This month marks the first anniversary of the men’s Gregorian chant schola I founded. They have made what I consider to be astonishing progress, to the point where we have sung at diocesan Masses with bishops and nationally known visiting speakers, and to the point that our guys can learn difficult propers without too much trouble.
And now, I am especially pleased to say that we’re preparing for our first Missa Cantata – the Traditional Latin Mass – singing all of the Gregorian propers and responses and so on.
Preparing for this has touched my heart.
I wonder how many Catholics who might stumble across this blog post know what “propers” are. If you don’t, they are liturgical texts that go along with the readings and prayers of the day’s Mass, meant to be sung in places where in a typical parish we sing things like the opening hymn, responsorial psalm, offertory hymn and Communion hymn.
No doubt upon hearing of their existence, many people immediately think they must be something jettisoned by the Church in Vatican II’s liturgical reforms. But that isn’t the case. Our schola has sung many propers at Masses, and all of them up until this point have been at Novus Ordo Masses. If you look in the current General Instruction on the Roman Missal, which gives norms for celebrating Mass, the Gregorian chant propers are listed as the first option for every Mass in every Catholic parish in America.
But rather than go on a rant about Vatican II Myths, I just wanted to share what has moved me about preparing for this Mass.
As I have improved at learning and singing and teaching chant, one of the things I have done a better is getting into these texts. I think it’s important that the guys in the schola know what they’re singing. It’s important that they can say the text before they sing the text. And it’s most important that by the time they sing at the Holy Sacrifice of the Mass, they be able to pray those texts.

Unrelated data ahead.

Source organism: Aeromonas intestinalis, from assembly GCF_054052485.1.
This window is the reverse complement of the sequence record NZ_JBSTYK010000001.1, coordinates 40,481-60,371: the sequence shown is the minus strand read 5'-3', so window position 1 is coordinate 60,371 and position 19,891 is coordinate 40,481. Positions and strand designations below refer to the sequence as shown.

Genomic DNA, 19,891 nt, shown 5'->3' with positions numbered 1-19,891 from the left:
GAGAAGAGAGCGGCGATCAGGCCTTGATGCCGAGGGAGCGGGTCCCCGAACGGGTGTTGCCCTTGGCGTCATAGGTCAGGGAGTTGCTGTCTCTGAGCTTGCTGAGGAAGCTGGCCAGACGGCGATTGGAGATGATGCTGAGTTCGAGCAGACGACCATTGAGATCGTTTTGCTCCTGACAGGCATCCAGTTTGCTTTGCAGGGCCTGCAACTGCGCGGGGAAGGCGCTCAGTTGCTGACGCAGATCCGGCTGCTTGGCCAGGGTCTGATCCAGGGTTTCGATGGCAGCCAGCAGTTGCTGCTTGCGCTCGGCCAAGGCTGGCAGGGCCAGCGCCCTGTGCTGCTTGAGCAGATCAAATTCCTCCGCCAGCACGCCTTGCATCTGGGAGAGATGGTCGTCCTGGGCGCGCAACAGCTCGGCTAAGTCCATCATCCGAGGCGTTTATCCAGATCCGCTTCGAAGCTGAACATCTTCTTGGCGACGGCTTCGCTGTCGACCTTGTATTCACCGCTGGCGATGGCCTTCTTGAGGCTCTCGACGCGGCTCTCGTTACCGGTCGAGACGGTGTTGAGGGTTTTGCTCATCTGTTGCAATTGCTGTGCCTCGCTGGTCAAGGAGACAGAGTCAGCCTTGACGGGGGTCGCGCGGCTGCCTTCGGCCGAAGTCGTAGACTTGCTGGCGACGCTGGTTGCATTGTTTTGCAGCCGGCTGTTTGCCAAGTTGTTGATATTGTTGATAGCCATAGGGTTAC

Many of them are amazing and beautiful prayers. Typically they are taken right from Scripture, often from the Psalms but sometimes from the readings for the day, especially from the Gospel.
In the Mass we’re preparing, three of the five propers come from the day’s Gospel reading. The last, the Communion antiphon, is where the Lord tells St. Thomas to put forth his hand and touch the place of the nails, and doubt no more but believe.
One could meditate for a very long time on that scene and not exhaust it, I think. And imagine – people will be receiving that same Jesus in faith at that very moment. “Doubt no more, but believe.” They will have just heard the blessing Thomas got for us who have not seen but believe.
The whole Mass, with these texts, forms a beautiful, integrated whole. And that is true not only of the Traditional Latin Mass but of the Paul VI missal prayed in most parishes around the world. In fact, that particular Sunday in the new calendar has exactly the same propers as Mass in the old calendar, although the readings are different.
Yet these proper texts are largely lost to us.
I could not help contrasting the great difference in preparing musically for a Mass this way and how it is normally done by a conscientious music minister in a normal parish. He or she will prayerfully examine the readings and seek in the hymnal and other resources for music that relates to those passages of Scripture or at least to the themes in it.
This is worthy work and a good thing. But it may or may not be successful, as anyone who has sought to find, for instance, pentitential hymns in the Gather hymnal can attest. I’m looking at it right now, and it’s almost a cruel practical joke. Look under “Repentance” and the topical index says “see Forgiveness, Penance.” But there is no entry under Penance. Under Forgiveness there are quite a few entries, but many are responsorial Psalm settings, and many of them (cf. “Joyful, Joyful We Adore You”) are anything but penitential.
How different it is to be focused not on finding something more or less fitting but on proclaiming a prayer from Scripture chosen precisely for that Mass, and how to sing it to a melody that has been used for that prayer for centuries.
The more I think about it, the more deeply I come to think that the almost complete loss of these liturgical texts hurts the Church and the faithful. Here we are, 40 years later, and we still don’t even have official translations of some of these texts, let alone musical settings. Sad.